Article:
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Poppycock.

It’s this kind of aggravating nonsense and irresponsible writing that sets the field of marketing measurement back years.  And infuriatingly, it is read by a lot of people.

The first paragraph: “Measuring marketing spending used to be pretty easy, at least in theory: You’d run a big ad campaign and then see if your sales rose. If they did, great. If not, then you wasted your money.”

False.  It has never been easy, or at least easy to do it correctly.  Marketing can be a big driver, and it can have a very high ROI, but it simply is never as big  as other factors like Pricing, Macroeconomics, and sometimes even weather.  So trying to divine the marketing impacts without first controlling for all those other factors is plain folly.

Another howler:  “Such data is attractive to marketers. If nothing else, it provides an answer to company bean counters’ questions about social media ROI.”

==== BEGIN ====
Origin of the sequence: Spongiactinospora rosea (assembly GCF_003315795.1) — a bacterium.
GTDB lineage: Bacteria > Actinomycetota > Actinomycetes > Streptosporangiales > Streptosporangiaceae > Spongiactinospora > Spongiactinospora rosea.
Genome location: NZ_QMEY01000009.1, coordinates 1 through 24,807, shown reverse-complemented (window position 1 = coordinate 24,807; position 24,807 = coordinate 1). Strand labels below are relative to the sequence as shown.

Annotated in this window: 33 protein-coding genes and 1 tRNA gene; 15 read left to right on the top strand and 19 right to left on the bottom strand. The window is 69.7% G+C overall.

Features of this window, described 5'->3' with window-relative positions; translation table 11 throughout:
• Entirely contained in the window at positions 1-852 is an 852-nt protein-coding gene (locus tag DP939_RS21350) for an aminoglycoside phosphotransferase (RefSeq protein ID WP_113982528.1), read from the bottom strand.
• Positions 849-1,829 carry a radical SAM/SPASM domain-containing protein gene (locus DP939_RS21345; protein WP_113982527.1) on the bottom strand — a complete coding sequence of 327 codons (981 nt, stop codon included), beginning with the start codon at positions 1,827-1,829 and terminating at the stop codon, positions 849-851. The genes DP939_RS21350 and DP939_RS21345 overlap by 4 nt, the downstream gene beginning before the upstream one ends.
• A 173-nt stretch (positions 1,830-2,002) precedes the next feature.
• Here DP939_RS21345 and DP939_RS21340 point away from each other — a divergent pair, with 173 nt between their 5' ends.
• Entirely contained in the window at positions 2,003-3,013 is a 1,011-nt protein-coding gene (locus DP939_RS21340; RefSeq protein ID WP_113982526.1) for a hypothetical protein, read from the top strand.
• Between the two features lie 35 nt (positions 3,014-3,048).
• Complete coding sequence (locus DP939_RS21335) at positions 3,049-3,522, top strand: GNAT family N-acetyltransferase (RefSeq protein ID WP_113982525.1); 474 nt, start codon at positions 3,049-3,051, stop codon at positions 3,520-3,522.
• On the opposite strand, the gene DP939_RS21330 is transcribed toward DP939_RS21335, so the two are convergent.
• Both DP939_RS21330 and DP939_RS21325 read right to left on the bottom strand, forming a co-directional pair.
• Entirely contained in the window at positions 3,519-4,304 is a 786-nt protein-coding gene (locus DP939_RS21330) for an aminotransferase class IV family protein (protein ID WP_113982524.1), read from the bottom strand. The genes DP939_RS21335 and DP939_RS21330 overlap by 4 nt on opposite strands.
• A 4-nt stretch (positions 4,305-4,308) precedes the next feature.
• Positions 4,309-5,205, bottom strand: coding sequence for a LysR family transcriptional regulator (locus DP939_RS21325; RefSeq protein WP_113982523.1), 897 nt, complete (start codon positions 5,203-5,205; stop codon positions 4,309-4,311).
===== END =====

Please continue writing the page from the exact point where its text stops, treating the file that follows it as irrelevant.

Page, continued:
Attractive?  Perhaps.  But an answer to bean counters’ questions about ROI?  Nope.  As I’ve discussed, these “last touch” metrics are prone to all sorts of misattribution.  The article even mentions a promotion in which a brand held a contest for Facebook fans which required recruiting others to like the brand as well.  I’m hard pressed to think of a better example for building “junk likes.”

The closing line: “When it comes to the question of social media marketing ROI, the answer is still that old Facebook standard: It’s complicated.”

A light at the end of the tunnel.  Despite the above, this is the only statement that suggests that there are subtle nuances to measurement.

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